Infinite growth potential! Heathrow expansion is symbolic of a wider global struggle (no wonder climate change is such a challenge!)

January 23, 2008 at 5:48 am | Posted in airports, Aviation, BAA, Business, Climate change, Environment, Flights, Global, Global warming, Growth, Heathrow, Heathrow expansion, More, Politics, Runways, Spain, Terminals, Trust, UK | Leave a comment
  • BAA refuses to rule out fourth Heathrow runway
  • BAA signals a seventh terminal could also be needed despite previous claims the airport’s expansion would cease in 2020
January 23, 2008

BAA refuses to rule out fourth Heathrow runway and a seventh terminal

BAA, Britain’s biggest airport company, signalled yesterday that a fourth runway and a seventh terminal could be needed eventually at Heathrow.

The Spanish-owned company is to open a fifth terminal at the West London airport in March and is planning to build a third runway and sixth terminal by 2020. It had previously indicated that this would be the limit of the airport’s expansion.

However, Stephen Nelson, BAA’s chief executive, refused yesterday to rule out further growth, saying that he did not want to make promises that the company might have to break.

Two possible locations for a fourth runway would be north of the airport alongside the M4 or south of the existing runways on land that is occupied currently by the villages of Bedfont and Stanwell. Both options would require the demolition of thousands of homes.

Appearing before the London Assembly, Mr Nelson was asked whether he was saying that there could be a fourth runway and seventh terminal. He replied: “It would be inappropriate for me to speculate on whether there would be a further case for expansion beyond 2030.” He said he did not want to give “hostages to fortune” by saying that the third runway would be the last big expansion.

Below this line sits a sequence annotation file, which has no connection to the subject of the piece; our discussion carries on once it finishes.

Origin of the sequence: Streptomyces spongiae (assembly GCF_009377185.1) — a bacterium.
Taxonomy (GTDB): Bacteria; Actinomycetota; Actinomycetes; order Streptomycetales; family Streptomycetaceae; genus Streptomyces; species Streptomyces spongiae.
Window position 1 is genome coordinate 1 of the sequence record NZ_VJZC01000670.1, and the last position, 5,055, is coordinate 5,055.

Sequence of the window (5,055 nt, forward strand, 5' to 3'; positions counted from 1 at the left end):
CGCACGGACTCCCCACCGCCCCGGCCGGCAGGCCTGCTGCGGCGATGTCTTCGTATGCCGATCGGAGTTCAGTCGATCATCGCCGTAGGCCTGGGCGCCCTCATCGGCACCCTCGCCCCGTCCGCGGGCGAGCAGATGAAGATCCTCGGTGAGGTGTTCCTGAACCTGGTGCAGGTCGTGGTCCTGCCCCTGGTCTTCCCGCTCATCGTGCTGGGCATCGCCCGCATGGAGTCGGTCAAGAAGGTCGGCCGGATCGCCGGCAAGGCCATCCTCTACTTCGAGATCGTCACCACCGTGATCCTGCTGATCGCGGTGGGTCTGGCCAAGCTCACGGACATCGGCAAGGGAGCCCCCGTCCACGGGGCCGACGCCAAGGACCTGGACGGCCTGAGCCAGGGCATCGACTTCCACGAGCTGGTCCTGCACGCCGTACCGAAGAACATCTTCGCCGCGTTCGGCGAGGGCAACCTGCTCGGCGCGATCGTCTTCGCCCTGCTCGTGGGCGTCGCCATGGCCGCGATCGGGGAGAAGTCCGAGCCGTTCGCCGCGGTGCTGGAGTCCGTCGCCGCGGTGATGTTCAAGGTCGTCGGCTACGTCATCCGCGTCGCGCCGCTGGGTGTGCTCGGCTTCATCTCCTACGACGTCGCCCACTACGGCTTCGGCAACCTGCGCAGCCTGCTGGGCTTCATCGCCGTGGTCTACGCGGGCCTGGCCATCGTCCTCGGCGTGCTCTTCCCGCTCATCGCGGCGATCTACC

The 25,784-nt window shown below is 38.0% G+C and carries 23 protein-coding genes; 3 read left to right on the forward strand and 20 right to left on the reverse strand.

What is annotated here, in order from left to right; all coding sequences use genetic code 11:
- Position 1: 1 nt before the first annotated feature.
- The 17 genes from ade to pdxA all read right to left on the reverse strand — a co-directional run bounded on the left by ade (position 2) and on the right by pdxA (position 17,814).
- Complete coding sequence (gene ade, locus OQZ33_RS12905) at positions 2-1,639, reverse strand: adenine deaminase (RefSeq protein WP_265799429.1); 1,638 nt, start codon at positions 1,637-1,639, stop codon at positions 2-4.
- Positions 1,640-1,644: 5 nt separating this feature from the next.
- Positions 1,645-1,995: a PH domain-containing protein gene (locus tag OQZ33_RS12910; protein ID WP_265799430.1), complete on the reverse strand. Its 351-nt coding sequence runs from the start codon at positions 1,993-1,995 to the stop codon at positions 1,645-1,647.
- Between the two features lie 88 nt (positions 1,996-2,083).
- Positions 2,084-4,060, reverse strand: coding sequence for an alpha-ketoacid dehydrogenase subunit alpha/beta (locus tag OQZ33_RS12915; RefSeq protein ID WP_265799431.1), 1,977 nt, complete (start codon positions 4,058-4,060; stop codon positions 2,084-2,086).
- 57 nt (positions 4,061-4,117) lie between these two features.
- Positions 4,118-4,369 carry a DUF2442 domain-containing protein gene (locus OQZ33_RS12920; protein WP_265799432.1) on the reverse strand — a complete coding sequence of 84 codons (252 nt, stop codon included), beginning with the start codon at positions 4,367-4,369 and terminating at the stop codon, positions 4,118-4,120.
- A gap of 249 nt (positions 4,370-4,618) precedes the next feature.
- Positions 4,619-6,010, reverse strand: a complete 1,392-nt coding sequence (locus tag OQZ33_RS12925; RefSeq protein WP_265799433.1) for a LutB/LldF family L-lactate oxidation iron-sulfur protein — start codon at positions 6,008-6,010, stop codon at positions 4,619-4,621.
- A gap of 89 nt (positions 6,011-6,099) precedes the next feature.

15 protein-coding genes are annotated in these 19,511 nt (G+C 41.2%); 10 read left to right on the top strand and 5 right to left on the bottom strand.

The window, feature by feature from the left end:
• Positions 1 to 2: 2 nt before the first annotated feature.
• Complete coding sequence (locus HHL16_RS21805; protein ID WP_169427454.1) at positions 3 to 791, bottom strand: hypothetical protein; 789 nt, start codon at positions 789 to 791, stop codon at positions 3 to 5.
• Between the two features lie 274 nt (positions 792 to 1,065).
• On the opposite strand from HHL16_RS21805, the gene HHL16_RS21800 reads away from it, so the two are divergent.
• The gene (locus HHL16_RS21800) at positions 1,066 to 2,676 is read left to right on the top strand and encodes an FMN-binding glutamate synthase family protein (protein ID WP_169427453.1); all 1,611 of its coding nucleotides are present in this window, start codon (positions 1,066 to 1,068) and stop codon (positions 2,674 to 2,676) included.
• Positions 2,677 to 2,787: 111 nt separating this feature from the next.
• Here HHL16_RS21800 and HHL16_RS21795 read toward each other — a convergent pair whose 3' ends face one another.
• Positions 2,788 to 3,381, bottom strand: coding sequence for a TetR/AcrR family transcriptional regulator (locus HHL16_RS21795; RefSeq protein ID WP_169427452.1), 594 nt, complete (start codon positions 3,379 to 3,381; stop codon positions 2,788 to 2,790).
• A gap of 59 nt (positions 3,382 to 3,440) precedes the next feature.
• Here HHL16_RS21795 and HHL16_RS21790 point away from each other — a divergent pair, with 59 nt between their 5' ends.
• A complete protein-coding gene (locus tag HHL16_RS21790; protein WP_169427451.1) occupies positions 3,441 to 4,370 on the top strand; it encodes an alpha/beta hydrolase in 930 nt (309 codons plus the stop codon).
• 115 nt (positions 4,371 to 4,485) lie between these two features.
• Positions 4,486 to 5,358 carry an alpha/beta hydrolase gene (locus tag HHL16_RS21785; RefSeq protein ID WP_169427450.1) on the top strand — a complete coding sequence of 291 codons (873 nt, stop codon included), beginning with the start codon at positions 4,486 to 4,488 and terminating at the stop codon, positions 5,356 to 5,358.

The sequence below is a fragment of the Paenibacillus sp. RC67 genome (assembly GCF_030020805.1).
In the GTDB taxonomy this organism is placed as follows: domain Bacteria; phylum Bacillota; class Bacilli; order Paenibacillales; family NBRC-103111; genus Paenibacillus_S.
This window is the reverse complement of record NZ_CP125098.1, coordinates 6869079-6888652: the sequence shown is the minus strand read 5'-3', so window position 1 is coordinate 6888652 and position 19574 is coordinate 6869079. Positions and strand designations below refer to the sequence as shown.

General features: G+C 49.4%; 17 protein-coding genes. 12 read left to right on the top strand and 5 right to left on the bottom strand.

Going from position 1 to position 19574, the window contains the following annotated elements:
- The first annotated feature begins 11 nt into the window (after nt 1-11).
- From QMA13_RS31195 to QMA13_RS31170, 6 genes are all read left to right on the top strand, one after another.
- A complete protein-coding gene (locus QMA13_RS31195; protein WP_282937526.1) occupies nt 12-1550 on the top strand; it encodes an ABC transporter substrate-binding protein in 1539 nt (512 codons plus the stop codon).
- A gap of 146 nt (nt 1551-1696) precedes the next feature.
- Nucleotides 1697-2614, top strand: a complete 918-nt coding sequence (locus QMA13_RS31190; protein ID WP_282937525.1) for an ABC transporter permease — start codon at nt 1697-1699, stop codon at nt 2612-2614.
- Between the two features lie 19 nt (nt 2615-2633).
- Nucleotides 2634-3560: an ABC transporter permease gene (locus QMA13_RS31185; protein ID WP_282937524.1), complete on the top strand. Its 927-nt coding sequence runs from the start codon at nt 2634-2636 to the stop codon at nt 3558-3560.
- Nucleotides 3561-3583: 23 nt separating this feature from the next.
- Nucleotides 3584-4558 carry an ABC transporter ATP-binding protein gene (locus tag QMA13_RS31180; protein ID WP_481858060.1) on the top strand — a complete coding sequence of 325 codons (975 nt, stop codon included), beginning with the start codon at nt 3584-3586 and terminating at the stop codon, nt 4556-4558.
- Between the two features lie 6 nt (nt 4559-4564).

Mr Nelson admitted that, 12 years ago BAA had given public assurances that proved to be false, saying that a third runway would not be needed.

In 1995 BAA stated in its official newsletter: “BAA has said repeatedly that Terminal 5 will not lead to a third runway. BAA has said repeatedly THERE WILL NOT BE A THIRD RUNWAY. And BAA has been proved right. The Secretary of State has accepted the BAA view. The issue has been settled; people’s concerns have been met. What now of those who claimed BAA was not telling the truth?”

In 2001 BAA and the Government accepted the recommendation of the planning inspector who approved Terminal 5 that the number of flights at Heathrow should be capped at 480,000. However, despite those BAA assurances in 1995, ministers now support a third runway and a plan was published in November that would increase the capacity to 702,000 flights.

The third runway. although shorter than the other two, is to be built on land currently occupied by the villages of Sipson and Harmondsworth.

Current growth trends suggest that the third runway will be full long before 2030 and Heathrow will once again face losing market share to airports on the Continent. Schiphol, near Amsterdam, has five runways and Paris Charles de Gaulle has four.

John Stewart, chairman of the Heathrow Association for the Control of Aircraft Noise, said: “After making so many false promises in the past, BAA has decided to be honest about the fact that it is keeping its options open for further expansion.

“But this means thousands more homes will be blighted by uncertainty. We fear that they will first lengthen the third runway and then build a fourth. The time has come to say enough is enough.”

A spokesman for the Department for Transport (DfT) declined to say whether the Government would support expansion beyond the third runway. Mike Tuffrey, the leader of the Lib Dems on the London Assembly, said that BAA and the DfT had “broken a catalogue of promises”.


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